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12:06 PM Tue, Sept. 25th

Prescott cuts alternative water availability by half for 2015

PRESCOTT - Enough water to serve about 300 new homes is now available within Prescott city limits.

The Prescott City Council unanimously approved its water budget this week, making 100 acre-feet of alternative water available for the coming year - an amount that officials say would cover the water needs for about 300 homes. (An acre foot equals 325,851 gallons of water).

That represents about one-half the amount of alternative water available annually over much of the past decade (2006 to 2014), when the city allocated 200 acre-feet of alternative water per year to new development.

Prescott Water Resources Manager Leslie Graser and City Manager Craig McConnell reported that because the city's alternative water supply has been diminishing, they were recommending a reduction to 100 acre feet per year for the next three years.

Graser pointed out that 314 acre-feet of alternative water remains in the city's portfolio, and she suggested "increments of 100 acre-feet per year."

The alternative water is available to the city under a 2009 state "decision and order" (D&O), which originally allowed for considerably more alternative water. However, city's sources have not lived up to projections.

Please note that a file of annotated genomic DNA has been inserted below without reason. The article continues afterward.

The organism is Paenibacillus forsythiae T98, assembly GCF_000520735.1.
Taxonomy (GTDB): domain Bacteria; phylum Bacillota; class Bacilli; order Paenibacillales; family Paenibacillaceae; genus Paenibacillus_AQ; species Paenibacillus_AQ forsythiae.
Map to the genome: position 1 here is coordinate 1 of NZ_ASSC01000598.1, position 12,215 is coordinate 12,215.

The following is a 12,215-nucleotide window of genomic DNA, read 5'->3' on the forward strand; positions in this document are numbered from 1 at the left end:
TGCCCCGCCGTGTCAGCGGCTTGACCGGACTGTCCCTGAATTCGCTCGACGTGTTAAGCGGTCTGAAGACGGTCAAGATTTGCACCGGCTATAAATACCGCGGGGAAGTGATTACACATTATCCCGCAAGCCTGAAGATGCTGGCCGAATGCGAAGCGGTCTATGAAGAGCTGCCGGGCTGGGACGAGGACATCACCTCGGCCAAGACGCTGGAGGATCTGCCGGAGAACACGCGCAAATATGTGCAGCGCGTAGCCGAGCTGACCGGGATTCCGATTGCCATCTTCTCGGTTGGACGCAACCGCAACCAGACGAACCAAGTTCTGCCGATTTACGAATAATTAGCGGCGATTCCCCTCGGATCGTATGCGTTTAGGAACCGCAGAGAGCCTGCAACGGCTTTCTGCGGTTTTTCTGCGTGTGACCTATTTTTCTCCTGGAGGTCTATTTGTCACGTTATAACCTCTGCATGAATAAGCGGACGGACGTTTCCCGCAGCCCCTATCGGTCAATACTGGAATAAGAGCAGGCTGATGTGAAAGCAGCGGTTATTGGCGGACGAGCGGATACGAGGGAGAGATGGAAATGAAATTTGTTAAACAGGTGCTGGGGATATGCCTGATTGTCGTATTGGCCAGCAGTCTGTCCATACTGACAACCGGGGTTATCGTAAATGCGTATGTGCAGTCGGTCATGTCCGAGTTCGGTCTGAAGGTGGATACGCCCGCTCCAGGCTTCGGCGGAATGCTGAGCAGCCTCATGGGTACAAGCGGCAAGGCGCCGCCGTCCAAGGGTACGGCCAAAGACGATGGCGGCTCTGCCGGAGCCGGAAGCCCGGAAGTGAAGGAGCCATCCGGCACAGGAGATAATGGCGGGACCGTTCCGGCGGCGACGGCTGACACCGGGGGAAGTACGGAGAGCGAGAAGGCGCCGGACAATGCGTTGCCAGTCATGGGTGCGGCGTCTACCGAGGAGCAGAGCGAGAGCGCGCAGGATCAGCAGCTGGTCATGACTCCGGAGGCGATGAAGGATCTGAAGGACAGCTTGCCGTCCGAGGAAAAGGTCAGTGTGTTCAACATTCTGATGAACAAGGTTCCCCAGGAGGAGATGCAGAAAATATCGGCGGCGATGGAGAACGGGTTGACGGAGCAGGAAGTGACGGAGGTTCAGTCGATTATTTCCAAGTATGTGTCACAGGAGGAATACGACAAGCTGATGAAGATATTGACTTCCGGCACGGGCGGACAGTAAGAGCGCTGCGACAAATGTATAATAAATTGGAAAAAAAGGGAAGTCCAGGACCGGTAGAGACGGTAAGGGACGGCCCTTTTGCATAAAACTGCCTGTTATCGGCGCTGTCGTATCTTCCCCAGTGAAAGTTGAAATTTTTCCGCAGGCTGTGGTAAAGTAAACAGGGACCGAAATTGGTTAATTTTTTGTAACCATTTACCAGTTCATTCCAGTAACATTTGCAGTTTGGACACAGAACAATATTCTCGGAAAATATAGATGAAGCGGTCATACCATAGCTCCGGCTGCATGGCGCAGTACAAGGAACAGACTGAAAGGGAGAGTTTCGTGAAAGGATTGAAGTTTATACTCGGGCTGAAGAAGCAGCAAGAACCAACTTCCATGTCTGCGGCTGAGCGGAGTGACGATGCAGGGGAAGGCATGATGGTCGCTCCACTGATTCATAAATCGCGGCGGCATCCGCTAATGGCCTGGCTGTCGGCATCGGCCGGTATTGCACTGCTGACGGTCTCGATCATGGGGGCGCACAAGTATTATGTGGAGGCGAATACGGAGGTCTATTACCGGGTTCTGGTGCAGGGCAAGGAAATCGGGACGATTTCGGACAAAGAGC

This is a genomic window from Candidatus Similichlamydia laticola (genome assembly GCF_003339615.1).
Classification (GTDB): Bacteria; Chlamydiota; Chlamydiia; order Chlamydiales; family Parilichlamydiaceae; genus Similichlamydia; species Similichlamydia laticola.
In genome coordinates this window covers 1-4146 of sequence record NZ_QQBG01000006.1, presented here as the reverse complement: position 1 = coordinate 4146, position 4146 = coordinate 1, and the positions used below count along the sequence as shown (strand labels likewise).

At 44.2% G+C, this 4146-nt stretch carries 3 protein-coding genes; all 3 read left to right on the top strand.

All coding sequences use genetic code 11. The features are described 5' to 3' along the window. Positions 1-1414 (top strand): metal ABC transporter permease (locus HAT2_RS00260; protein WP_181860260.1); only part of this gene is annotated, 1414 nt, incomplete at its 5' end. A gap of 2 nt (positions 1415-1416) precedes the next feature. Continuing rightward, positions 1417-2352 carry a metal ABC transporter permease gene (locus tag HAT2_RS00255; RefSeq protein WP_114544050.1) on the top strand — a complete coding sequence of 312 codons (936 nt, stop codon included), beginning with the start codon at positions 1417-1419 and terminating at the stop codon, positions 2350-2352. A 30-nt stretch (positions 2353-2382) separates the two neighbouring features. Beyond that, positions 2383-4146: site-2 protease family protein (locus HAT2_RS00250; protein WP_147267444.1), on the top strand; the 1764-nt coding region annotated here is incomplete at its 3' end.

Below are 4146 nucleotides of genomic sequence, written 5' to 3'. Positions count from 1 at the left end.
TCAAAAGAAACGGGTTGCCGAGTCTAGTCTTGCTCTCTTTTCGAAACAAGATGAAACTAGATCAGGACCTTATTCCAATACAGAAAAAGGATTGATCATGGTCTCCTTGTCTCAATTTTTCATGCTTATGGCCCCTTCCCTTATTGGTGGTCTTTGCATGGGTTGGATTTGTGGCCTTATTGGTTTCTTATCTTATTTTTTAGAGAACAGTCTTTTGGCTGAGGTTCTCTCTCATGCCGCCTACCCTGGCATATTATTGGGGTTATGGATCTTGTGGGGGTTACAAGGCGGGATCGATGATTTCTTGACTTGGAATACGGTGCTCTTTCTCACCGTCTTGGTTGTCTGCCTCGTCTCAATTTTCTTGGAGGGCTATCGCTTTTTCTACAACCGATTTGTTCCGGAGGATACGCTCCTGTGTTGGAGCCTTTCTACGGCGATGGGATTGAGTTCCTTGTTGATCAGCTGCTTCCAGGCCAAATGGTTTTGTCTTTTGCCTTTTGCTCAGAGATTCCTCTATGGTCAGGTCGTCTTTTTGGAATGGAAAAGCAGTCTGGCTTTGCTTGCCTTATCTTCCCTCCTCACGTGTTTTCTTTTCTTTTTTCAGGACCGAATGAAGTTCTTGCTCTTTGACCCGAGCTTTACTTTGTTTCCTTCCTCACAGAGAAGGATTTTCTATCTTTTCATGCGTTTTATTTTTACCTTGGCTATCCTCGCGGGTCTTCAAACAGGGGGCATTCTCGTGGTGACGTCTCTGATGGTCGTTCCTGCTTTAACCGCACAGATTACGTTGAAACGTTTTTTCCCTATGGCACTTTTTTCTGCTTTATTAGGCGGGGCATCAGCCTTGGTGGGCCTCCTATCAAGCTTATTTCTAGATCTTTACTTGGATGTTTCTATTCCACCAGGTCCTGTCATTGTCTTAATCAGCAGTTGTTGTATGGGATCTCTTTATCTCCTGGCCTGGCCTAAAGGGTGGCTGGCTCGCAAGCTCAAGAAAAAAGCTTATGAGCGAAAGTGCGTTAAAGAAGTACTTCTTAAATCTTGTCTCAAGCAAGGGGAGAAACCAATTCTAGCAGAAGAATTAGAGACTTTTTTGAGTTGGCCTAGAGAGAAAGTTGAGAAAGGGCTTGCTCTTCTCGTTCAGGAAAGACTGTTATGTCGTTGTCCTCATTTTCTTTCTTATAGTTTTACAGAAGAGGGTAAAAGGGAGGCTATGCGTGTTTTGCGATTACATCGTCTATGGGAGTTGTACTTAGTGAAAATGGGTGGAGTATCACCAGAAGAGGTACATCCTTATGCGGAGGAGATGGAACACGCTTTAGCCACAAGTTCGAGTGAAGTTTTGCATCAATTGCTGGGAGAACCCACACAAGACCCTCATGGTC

Graser has explained that the city has primarily two sources of water - Prescott Active Management Area (AMA) water, which comes from the ground within tri-city area; and alternative supplies, which include surface water, treated wastewater (effluent), and imported groundwater.

Central to the city's water portfolio is the fact that the amount of water that can be pumped from the ground within the AMA has been capped by the state for years. In addition, none of Prescott's three alternative sources has produced the amount of water that the city originally anticipated.

In its surface-water category, the city has the authority to withdraw as much as 1,391 acre-feet of water from Willow and Watson lakes per year and recharge that amount into the aquifer. In turn, the city receives water credits, which can be allocated to new development.

Because of dry weather, however, the actual amount of surface water recharged averaged about 1,049 acre-feet per year over the past decade and a half, resulting in a shortfall of alternative water.

The effluent amount also has fallen short, Graser said, largely because the community did not grow at the expected rate and therefore did not produce the anticipated amount of wastewater.

Meanwhile, the status of the "imported water" category is in limbo as the city continues to do monitoring and modeling research on the long-planned Big Chino Ranch project in the Paulden area.

The alternative water that is available under the state's 2009 decision and order should last through 2017, according to the city's information, and Graser told the council this past week that the process for a new D&O is expected to begin in 2016.

Of this year's 100 acre-feet of alternative water, 80 acre-feet of water is available for "market development," and the remainder is available to workforce/affordable housing projects.

Councilman Jim Lamerson said the rationale for the reservation of water for workforce housing "was to cut down on urban sprawl and afford property owners the opportunity to bring forward projects that could address housing affordable to a lot of the service providers in the city."

While priority would be given to workforce housing for the 20 acre-feet of water, city officials noted that the matter is set by council policy, and could be adjusted during the coming year.

Follow Cindy Barks on Twitter @Cindy_Barks